If you’re an avid hiker and you’ve been cooped up inside thanks to COVID-19, you’ve no doubt been hankering for a hike even more than usual lately. Now that every state in the country is more or less reopening, you might be wondering if it’s safe to get back on the trail and enjoy the great outdoors like you used to.
But can you? The answer: yes and no. Here are some common questions and answers about safe hiking practices in the age of COVID-19.
Trails and parks are opening back up in my area. Does that mean I can go hike/camp again?
Again, yes and no. Look into your state or county’s protocol as well as the guidelines offered by the trail or park you plan to visit. If they advise against visiting public areas like trails and parks, pump the brakes.
If the trail or park you plan to visit is open, be sure to take all the proper safety precautions. Visit the CDC website to review COVID-19 safety best practices.
Should I “social distance” differently outdoors?
You should take social distancing just as seriously outdoors as you do indoors. Since the virus is airborne, it’s easy to think it won’t spread as easily outside in the fresh air. Regardless, you should not get within six feet of another person. The best way to social distance while hiking is to go alone or with someone you live with.
Do I need to wear a mask outdoors?
Though it can be inconvenient and uncomfortable to wear a face mask while exercising, wearing a mask is one of the best ways to prevent the spread of germs in the event that you do come in contact with someone else or touch a public surface. Masks not only limit the spread of germs in and out of your mouth and nose; they can also serve as a good reminder not to touch your face.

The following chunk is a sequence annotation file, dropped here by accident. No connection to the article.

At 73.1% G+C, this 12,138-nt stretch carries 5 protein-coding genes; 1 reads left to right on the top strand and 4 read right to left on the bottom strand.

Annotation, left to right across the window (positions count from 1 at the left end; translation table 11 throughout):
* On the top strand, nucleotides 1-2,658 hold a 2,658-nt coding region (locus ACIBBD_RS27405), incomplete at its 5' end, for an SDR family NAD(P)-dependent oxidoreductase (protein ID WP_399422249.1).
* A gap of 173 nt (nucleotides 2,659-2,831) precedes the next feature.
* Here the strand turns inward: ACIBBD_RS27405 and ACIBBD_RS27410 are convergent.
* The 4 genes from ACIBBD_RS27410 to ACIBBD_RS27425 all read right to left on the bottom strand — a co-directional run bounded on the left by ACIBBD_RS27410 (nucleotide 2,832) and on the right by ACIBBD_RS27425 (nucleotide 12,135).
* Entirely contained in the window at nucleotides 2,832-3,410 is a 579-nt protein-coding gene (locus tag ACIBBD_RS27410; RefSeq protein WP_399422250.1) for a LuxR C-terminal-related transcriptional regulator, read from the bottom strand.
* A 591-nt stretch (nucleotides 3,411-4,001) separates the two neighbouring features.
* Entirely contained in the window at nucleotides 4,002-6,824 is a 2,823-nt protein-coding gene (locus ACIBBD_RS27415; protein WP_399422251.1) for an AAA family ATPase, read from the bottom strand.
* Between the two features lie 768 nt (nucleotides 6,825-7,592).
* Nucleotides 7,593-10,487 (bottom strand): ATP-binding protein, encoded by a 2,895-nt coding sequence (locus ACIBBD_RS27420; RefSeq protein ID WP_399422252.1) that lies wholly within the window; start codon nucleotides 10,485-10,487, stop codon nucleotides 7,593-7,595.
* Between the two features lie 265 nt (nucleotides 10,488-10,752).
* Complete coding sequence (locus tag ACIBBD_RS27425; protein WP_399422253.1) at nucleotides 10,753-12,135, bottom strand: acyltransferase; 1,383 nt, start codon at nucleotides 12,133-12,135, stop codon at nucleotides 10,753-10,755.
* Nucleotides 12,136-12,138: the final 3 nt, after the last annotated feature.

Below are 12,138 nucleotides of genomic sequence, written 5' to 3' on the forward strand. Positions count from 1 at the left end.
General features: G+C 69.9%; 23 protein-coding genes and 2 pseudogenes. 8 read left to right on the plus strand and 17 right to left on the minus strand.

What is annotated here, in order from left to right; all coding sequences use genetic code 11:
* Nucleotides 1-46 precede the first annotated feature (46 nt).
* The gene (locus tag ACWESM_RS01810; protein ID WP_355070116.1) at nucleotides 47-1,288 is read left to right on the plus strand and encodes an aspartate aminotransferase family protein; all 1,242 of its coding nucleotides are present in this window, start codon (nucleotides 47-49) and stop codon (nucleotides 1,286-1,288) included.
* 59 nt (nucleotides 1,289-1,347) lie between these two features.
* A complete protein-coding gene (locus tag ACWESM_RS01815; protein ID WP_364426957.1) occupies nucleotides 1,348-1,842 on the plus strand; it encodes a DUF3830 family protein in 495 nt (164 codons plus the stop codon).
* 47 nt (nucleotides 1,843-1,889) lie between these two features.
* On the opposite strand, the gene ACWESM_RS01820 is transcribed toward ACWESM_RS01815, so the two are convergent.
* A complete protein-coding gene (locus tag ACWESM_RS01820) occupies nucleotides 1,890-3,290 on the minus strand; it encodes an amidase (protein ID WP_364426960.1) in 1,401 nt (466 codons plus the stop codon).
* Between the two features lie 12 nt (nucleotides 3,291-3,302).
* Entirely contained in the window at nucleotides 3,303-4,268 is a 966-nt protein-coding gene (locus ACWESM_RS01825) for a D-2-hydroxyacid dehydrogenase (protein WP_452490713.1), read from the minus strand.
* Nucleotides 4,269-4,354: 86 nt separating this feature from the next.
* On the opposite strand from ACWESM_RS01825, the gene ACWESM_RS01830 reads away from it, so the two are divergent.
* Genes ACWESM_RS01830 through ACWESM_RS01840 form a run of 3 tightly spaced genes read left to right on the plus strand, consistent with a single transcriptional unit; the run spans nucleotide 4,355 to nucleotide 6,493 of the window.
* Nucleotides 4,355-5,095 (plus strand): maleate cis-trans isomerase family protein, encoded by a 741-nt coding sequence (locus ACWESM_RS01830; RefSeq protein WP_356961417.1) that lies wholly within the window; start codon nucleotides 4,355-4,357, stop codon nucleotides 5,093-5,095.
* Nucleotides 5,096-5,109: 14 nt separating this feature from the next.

If possible, wear a waterproof mask with breathable fabric to exercise. Some prefer to wear a gaiter for being active.
Where can I find out about trail-related closures and trail event cancellations?
The Trek offers helpful info on park closures that may affect your hiking plains.
For cancelations of events related to the National Trail System, check out the Partnership for the National Trail System website.
American Trails shares useful info on state park trail closures.
Check out the website or social media feeds of your local hiking club or local parks and recreation department for updates.
What else can I do to stay safe?
Here are a few more best practices for staying safe on your next hike:
Take hand sanitizer with you. Sanitize before and after the use of public restrooms and other trail facilities.
Keep hikes short. Longer hikes mean more use of facilities and more stopping for breaks. It’s best to keep moving to prevent spread of germs.
Go during unpopular times like early morning weekdays to avoid crowds.
Bring your own water bottle, and don’t make use of public water fountains.